Authors:Anna Gábor, Noémi Kaszás, Ádám Miklósi, Tamás Faragó, and Attila Andics
Background and aims
Conspecific individual recognition using vocal cues has been shown in a wide range of species but there is no published evidence that dogs are able to recognize their owner based on his/her voice alone (interspecific individual recognition).
In our test, dogs had to rely on vocal cues to find their hidden owner in a two-way choice task. From behind an opaque screen, both the owner and a control person uttered neutral speech (reading sentences from a receipt) before the dogs were allowed to make their choice. Correct choices were reinforced by food and by verbal praise.
During the six-choice trials, dogs chose their owner’s voice significantly more often than the control person’s voice. There was no effect of learning throughout the trials, and dogs did not show side preference.
Thus, dogs are able to discriminate interspecific voices, suggesting that they are able to identify their owner based on vocal cues alone. This experimental design allows exploration of the role of individual acoustic parameters (such as fundamental frequency) in voice discrimination.
Authors:J.S. Khokhar, S. Sareen, B.S. Tyagi, L. Wilson, I.P. King, S.D. Young, and M.R. Broadley
Correlations between juvenile wheat root traits, and grain yield and yield component traits under optimal field conditions have previously been reported in some conditions. The aim of this study was to test the hypothesis that juvenile wheat root traits correlate with yield, yield components and grain mineral composition traits under a range of soil environments in India. A diverse panel of 36 Indian wheat genotypes were grown for ten days in ‘pouch and wick’ high-throughput phenotyping (HTP) system (20 replicates). Correlations between juvenile root architecture traits, including primary and lateral root length, and grain yield, yield components and grain mineral composition traits were determined, using field data from previously published experiments at six sites in India. Only a limited number of juvenile root traits correlated with grain yield (GYD), yield components, and grain mineral composition traits. A narrow root angle, potentially representing a ‘steep’ phenotype, was associated with increased GYD and harvest index (HI) averaged across sites and years. Length related root traits were not correlated with GYD or HI at most sites, however, the total length of lateral roots and lateral root number correlated with GYD at a sodic site of pH 9.5. The total length of lateral roots (TLLR) correlated with grain zinc (Zn) concentration at one site. A wider root angle, representing a shallow root system, correlated with grain iron (Fe) concentration at most sites. The total length of all roots (TLAR) and total length of primary roots (TLPR) correlated with grain S concentration at most sites. Narrow root angle in juvenile plants could be a useful proxy trait for screening germplasm for improved grain yield. Lateral root and shallow root traits could potentially be used to improve grain mineral concentrations. The use of juvenile root traits should be explored further in wheat breeding for diverse environments.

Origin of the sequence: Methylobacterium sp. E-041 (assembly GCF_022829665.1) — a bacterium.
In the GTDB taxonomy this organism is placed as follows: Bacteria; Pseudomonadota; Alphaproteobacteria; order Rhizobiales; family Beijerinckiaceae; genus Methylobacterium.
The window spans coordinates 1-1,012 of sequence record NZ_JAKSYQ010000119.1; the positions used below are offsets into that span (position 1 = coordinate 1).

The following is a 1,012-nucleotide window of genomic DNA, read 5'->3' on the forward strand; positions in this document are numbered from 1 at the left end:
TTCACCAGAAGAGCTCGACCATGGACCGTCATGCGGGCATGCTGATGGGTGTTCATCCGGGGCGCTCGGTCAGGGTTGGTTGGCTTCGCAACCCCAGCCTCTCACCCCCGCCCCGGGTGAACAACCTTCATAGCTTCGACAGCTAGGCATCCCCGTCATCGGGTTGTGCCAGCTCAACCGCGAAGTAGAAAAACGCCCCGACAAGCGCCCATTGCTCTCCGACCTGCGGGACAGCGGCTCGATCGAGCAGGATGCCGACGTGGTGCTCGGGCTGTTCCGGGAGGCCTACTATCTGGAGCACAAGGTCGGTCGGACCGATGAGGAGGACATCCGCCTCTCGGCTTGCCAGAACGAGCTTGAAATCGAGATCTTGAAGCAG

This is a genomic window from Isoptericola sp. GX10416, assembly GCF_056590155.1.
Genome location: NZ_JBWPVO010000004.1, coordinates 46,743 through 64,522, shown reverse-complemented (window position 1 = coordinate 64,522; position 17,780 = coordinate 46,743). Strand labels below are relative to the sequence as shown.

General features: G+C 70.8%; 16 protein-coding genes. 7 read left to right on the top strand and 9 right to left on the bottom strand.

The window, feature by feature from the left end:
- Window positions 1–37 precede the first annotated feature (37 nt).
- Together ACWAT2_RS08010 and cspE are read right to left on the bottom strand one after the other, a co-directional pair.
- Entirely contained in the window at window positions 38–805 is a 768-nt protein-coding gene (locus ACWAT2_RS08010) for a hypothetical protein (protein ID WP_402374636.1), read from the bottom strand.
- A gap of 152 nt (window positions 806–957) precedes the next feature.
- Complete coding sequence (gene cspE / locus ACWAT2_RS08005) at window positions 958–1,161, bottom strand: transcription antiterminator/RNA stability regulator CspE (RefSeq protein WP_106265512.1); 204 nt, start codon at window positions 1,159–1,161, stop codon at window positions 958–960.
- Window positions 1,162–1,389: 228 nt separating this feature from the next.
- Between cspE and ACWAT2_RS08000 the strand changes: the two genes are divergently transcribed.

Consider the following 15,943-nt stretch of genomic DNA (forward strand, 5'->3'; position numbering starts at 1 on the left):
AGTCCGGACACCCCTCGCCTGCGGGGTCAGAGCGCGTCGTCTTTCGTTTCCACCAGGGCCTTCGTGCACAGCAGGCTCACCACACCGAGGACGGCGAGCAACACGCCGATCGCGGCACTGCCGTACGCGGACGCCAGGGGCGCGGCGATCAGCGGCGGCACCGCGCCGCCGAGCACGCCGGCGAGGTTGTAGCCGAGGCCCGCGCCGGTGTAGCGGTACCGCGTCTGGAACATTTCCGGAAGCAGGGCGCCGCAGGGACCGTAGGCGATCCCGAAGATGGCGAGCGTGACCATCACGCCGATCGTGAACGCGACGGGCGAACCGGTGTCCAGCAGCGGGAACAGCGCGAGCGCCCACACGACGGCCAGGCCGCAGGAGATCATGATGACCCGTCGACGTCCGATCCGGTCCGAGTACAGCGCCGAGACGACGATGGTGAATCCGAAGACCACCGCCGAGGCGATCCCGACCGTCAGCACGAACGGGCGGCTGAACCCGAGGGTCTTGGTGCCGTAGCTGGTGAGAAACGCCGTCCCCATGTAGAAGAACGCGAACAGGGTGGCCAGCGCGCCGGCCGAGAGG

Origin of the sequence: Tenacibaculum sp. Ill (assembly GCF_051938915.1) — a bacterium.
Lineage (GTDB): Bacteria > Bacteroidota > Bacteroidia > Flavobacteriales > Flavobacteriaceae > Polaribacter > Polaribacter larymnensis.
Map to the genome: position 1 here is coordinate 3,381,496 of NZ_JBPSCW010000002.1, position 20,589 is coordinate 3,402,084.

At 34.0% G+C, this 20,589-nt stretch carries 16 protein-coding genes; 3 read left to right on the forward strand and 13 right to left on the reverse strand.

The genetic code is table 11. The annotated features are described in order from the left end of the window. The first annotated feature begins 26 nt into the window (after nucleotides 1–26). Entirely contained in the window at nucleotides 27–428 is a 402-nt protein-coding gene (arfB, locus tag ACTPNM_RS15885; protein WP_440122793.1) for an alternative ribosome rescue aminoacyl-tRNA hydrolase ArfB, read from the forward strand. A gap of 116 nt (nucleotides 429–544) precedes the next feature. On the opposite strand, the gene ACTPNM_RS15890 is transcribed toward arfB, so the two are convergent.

Authors:Judith Pöppe, Katrin Bote, Roswitha Merle, Olga Makarova, and Uwe Roesler
Glyphosate, the active compound of Roundup, is one of the most used pesticides in the world. Its residues are often detected in animal feed, but the impact on the animal gut microbiota and on pathogens of the intestine has not intensively been investigated. In this study, we analyzed the minimum inhibitory concentration (MIC) of glyphosate isopropylamine salt and a common glyphosate-containing herbicide formulation in 225 Salmonella enterica isolates by broth microdilution. A bacteriostatic effect of glyphosate on Salmonella growth was detected at the concentration range of 10 to 80 mg/mL for both the active ingredient and the ready-to-use formulation. Time/year of isolation, host species, and serovars revealed a statistically significant influence on MIC values. Recently collected Salmonella isolates had significantly higher MIC values for glyphosate and the glyphosate-containing product compared with isolates collected between 1981 and 1990. Isolates from pigs showed significantly higher MIC values compared with isolates from poultry, and isolates of the Salmonella serovar Typhimurium had significantly higher MIC values than Salmonella Enteritidis and Infantis isolates.